Well, hoorah for the Conservative Party – we’re all entitled to our opinions. It becomes worrying however, when personal opinions move into politics and last weekend David Cameron announced that should his party win the next general election, he will be granting a tax break to married couples. Love is love, commitment is commitment, he tweeted.
Now, I’ve always believed that personal opinion has no place in politics, and that politicians have no place in our personal lives. They are there to look after us; they are there to protect us in times of war and prevent unnecessary war; they are there to manage the finances of the country; to pick up litter, to oversee our hospitals and make decisions that it would be difficult to reach at a local level. They are not there to tell us how to live our lives.
With 42% of marriages ending in divorce, how is a wedding a bigger sign of commitment than living together, having children and buying a house together? While irresponsible parents may walk away from their children, a wedding certificate won’t hinder them anymore than their internal morals, and it's far more difficult to extricate yourself from a mortgage with equality than it is to end a marriage.
I find myself baffled by the Prime Minister’s arguments.
Why should I be penalised because I have no religious convictions, don't need to 'affirm' my love for my partner with an embarrassing public ceremony, have no wish to be 'the centre of attention' for a single, expensive day as the birth of my children have already given me 'the happiest day of my life', and don't see the point in wasting money I need to use elsewhere on a day I have no wish for? Who is to say that my life choices are less valid than my married neighbours? Why do they need more money than me simply because they were inclined towards public spectacle and I am not? Well, those wedding ceremonies are expensive, so perhaps they could use the extra cash!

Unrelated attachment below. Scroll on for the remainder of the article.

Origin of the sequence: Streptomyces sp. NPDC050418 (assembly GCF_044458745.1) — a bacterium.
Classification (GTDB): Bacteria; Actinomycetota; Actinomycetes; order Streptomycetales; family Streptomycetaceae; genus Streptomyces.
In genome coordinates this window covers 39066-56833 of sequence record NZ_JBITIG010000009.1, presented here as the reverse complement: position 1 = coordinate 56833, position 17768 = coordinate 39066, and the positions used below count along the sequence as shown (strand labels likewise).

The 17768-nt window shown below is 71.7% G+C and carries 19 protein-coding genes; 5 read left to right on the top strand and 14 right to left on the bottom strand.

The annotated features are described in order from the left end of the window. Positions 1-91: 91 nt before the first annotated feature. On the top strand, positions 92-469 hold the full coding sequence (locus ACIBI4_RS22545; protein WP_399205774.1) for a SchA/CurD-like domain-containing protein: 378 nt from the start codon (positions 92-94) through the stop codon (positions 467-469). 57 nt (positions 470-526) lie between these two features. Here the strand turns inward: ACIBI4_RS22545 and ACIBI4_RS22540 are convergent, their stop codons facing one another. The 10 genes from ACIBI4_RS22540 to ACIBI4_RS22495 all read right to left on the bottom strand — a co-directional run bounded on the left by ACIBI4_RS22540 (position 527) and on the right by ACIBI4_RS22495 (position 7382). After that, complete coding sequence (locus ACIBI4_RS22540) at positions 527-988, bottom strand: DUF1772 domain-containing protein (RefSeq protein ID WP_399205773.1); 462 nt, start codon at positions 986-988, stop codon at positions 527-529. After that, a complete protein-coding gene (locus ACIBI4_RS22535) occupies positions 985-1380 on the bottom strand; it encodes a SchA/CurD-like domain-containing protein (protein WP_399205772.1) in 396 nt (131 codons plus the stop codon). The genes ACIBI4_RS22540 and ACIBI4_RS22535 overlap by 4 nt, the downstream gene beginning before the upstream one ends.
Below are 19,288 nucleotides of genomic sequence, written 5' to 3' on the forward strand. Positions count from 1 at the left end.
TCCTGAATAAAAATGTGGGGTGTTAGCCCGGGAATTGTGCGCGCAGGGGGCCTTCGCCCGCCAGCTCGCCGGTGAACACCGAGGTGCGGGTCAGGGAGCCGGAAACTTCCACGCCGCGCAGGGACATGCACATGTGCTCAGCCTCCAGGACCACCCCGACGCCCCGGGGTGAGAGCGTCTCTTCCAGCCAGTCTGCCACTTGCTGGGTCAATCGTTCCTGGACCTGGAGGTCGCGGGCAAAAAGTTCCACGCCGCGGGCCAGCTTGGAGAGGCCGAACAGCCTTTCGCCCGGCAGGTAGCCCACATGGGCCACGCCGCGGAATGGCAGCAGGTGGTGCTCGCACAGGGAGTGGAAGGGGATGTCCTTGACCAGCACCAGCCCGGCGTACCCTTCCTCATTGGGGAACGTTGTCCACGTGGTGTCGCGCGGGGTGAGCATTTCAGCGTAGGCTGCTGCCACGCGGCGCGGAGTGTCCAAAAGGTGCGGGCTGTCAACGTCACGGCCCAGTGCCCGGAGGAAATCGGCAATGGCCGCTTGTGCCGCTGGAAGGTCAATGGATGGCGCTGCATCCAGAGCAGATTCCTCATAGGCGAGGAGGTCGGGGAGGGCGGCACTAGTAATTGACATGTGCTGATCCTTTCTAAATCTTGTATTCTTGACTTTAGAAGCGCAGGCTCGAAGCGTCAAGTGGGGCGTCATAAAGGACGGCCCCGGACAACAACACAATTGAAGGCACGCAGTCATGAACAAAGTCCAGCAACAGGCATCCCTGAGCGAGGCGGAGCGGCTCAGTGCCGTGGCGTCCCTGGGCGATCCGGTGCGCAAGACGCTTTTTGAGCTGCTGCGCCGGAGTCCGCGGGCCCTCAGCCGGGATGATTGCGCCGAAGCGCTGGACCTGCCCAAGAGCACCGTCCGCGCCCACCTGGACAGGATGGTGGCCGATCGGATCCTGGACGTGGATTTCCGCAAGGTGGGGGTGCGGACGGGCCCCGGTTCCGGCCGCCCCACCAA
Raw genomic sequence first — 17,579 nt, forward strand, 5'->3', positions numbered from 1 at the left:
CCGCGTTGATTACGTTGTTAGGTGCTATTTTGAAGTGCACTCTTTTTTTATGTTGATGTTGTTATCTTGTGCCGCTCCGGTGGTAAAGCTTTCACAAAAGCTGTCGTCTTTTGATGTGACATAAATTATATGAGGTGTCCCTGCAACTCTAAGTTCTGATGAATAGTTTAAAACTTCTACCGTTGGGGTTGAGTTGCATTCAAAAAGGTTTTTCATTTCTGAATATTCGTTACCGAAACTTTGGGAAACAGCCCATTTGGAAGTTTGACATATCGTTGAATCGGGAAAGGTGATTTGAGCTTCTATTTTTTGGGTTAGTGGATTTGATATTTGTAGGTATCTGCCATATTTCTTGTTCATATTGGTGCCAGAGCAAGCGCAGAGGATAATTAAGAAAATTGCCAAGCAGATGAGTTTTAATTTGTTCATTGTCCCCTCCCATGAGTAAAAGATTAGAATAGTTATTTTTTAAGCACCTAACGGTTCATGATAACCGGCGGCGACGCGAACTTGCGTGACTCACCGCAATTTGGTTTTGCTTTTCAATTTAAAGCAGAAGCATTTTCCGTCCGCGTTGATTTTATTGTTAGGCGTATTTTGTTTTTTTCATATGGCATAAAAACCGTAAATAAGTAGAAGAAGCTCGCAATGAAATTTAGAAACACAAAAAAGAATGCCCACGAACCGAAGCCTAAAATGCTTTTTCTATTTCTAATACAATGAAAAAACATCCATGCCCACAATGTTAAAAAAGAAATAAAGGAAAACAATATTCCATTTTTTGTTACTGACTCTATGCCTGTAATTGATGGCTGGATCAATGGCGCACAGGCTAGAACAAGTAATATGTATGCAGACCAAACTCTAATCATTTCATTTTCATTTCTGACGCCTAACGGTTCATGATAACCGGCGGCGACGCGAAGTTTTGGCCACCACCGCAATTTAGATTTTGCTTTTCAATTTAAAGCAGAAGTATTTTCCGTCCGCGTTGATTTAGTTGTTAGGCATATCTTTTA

Getting married is expensive; even if you don’t go for the big dress, photographer, posh venue and demonstrative reception – risking the annoyance of all your friends and family – you still have to pay for the registrar, notice, certificate and various other administrative fees. Personally, I’d prefer to spend that on household bills; a holiday; clothes for the family; weekend treats.
The problem is, when I say ‘I don’t want to get married’ people automatically think ‘aww, what a pity; he obviously hasn’t asked her.’ But I don’t want to get married. I really, really, honestly do not want to get to married. I never have wanted to, even as a child. In fact, the idea mildly appals me – speaking publicly, wearing uncomfortable clothes; there’s little I’d rather do less. And yet if I maintain that standpoint I’m likely to be financially penalised... Even though my ‘sinful’ relationship may last longer than the multitude condoned by church and state.
And what of those who have no wish for a permanent relationship? They’re not promiscuous, but solitary beings, who prefer not live with other people; they’re not necessarily anti-social, they just like to have space of their own. What of those who just never found the person they were looking for? At the beginning of 2013 there were 10.9 million single people living in the UK. They too will find themselves being discriminated against.
I have nothing against marriage, no bad experiences to report – my parents have been married for more than 40 years, so they’re a reasonable poster couple for the institution.
On the other hand, I have a lot against being morally dictated to and being told that my choices are wrong.
My message? There is no room in politics for nannying Mr Cameron; we’re all grown-ups; we’re all able to make our own choices. Don’t try to bribe us all into forming your idealised state; it will simply lead to even more divorces.